Perfume creation 101

my street in GrasseHello everyone! It’s been awhile since my last entry. Time has been flying by with the commencement of school and the settling back in to a groove here in Provence. Summer is still lingering on, with the days hot and sunny and the last few tourists wandering the streets taking photos and annoying the French by not speaking French. I am still madly in love with this place and almost every day experience a wave of sentimental nostalgia about leaving it. As much as the French are temperamental and arrogant, they are funny and fantastic and actually earn the right, in my opinion, most of the time, of being the ‘best at everything’ that they think they are. They are a special breed and as long as you try to speak their language, you will have a fabulous time. The language is the heart of being French, and they cling to this as a means of pride and identity. Many of them want to learn English, because they know they must in this changing world, but they have been scared so much of failure and sounding bad by their school system, that they are incredibly shy to try. Only when they see me struggle do they break out their limited English. Then we flounder together and cheer each other on and teach each other. At this point I understand beaucoup, but can speak only a little. My goal this Fall is to really wrap my tongue around the French vocabulary. After all, this is the land of Perfume, and I must be able to speak the language that goes along with it.

my street in Grassemy street in GrasseAs for school, we have been given a formal perfume brief, by Mane et Fils; ( -the 8th biggest company in the world in the fragrance creation and raw material production sectors), and our class has been divided into two teams, to compete and create 3 fragrances for the main stream market as well a product extension of a corresponding personal care and household product. The target market is loosely Generation Y, aged 15-30-ish, and must be high-tech, energetic, relate to the world of cyber-communication, include love, environmental; awareness, and appeal to the idea of a modern tribe. We are to create the marketing concept, and connect the raw materials we choose to this concept. Then we must, of course, formulate the perfume itself and it must be good! My team has had some amazing brainstorming sessions and I am feeling inspired with many ideas of some basic accords that I want to try. I spent last evening with Ana, looking at websites to really understand the trends, and working ourselves into a whirl-wind of inspiration. We work incredibly well together with super-cohesive ideas. I dreamed all night about formulating, even waking up at one point smelling a particular combination I had tried so vividly as if it was real. (Ana dreamed the name of the perfume, but unfortunately couldn’t quite remember it this morning…)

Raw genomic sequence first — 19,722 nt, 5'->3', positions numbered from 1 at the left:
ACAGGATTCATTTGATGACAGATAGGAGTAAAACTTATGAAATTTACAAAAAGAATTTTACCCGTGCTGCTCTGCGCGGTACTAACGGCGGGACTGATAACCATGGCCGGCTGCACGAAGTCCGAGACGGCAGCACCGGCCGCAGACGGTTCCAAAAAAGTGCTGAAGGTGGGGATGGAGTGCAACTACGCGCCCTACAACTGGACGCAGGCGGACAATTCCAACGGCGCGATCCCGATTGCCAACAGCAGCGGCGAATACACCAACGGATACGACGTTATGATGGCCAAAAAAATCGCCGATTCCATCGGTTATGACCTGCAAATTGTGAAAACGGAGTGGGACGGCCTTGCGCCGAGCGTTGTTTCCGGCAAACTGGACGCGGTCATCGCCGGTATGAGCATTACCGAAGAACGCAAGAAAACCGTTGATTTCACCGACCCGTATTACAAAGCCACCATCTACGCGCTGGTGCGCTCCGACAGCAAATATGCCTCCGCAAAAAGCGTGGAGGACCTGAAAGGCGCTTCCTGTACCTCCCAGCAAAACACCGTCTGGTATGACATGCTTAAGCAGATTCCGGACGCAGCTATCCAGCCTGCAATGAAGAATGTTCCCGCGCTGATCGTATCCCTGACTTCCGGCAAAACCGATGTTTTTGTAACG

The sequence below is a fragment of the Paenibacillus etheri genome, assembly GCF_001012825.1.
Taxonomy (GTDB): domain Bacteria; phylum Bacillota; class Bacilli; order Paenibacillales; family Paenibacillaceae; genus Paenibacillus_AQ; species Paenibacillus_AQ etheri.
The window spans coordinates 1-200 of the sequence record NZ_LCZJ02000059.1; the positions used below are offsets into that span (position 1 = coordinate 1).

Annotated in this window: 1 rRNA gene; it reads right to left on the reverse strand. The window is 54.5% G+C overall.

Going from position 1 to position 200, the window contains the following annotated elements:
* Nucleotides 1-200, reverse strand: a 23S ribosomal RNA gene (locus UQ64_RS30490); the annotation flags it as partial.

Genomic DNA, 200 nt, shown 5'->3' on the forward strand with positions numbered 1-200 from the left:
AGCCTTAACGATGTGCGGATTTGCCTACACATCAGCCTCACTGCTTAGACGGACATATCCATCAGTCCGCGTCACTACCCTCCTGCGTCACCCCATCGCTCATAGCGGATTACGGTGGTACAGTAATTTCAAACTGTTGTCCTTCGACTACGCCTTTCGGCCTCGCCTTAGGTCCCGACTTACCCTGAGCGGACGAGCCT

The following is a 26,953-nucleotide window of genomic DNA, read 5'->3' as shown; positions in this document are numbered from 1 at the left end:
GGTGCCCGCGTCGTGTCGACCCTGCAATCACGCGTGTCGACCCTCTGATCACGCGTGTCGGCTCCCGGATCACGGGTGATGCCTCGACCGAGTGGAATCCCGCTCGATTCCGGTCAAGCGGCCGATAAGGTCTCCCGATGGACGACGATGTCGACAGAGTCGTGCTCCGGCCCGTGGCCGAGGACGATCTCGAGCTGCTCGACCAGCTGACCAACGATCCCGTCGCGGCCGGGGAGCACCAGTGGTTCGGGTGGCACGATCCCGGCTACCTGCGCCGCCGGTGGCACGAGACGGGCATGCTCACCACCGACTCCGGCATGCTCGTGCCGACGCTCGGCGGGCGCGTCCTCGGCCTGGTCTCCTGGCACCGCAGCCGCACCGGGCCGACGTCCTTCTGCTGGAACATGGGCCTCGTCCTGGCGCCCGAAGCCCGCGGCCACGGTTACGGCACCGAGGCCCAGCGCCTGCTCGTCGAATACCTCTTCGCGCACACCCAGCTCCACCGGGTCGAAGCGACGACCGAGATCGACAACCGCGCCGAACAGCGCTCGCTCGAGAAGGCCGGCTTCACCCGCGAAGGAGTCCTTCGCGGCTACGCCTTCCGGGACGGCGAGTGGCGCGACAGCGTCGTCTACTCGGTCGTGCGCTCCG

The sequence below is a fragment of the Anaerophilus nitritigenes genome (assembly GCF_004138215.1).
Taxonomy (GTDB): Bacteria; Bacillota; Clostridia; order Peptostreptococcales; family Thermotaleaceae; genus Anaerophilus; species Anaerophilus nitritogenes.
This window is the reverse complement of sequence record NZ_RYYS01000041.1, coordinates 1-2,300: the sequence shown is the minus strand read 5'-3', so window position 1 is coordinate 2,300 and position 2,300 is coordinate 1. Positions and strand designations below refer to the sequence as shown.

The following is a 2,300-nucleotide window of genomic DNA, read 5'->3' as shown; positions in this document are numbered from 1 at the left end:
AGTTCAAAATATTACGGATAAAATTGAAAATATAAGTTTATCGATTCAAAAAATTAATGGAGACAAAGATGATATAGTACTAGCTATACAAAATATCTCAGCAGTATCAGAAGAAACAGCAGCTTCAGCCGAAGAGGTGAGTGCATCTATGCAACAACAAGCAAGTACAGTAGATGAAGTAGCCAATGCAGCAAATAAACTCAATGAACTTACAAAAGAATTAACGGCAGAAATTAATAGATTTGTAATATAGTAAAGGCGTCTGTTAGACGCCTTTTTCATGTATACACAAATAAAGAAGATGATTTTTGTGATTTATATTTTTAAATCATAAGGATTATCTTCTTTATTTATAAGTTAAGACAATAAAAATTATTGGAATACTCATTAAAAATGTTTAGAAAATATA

The process of creating a perfume must be based on a muse- a story, something that inspires and can be told olfactively. Perfumers are the witnesses of the times. We look at the world around us and interpret what we see into a portrait of scent symbols. It’s poetry really except the words are the raw materials woven together to parallel emotion and even particular events. Perfume as a medium has endless possibilities and is ultimately challenging and personal. I’m learning to tap deeply into my own imagination (and others’) to experience and access the energy I need to create; as in any art form. The psychology of creation is so interesting….and a great feeling. A large part of it means focusing on  smelling. Walking down the little narrow streets here in the old city, scents of all kinds are trapped and held is a virtual world of symbols and emotion. I practice all the time now, smelling, analyzing, dissecting, and testing myself- what is that perfume? What are the notes? Who is wearing it? What are they trying to say about themselves? How would I recreate that? Also, I practice smelling the notes I don’t like; trying to be impartial, but analytical of the smells like cat and dog urine and faeces that cloud the corners of the inner city. After all, not all perfumery materials smell good on their own. (the chemical indol occurs in faeces and jasmine both…) Fascinating stuff…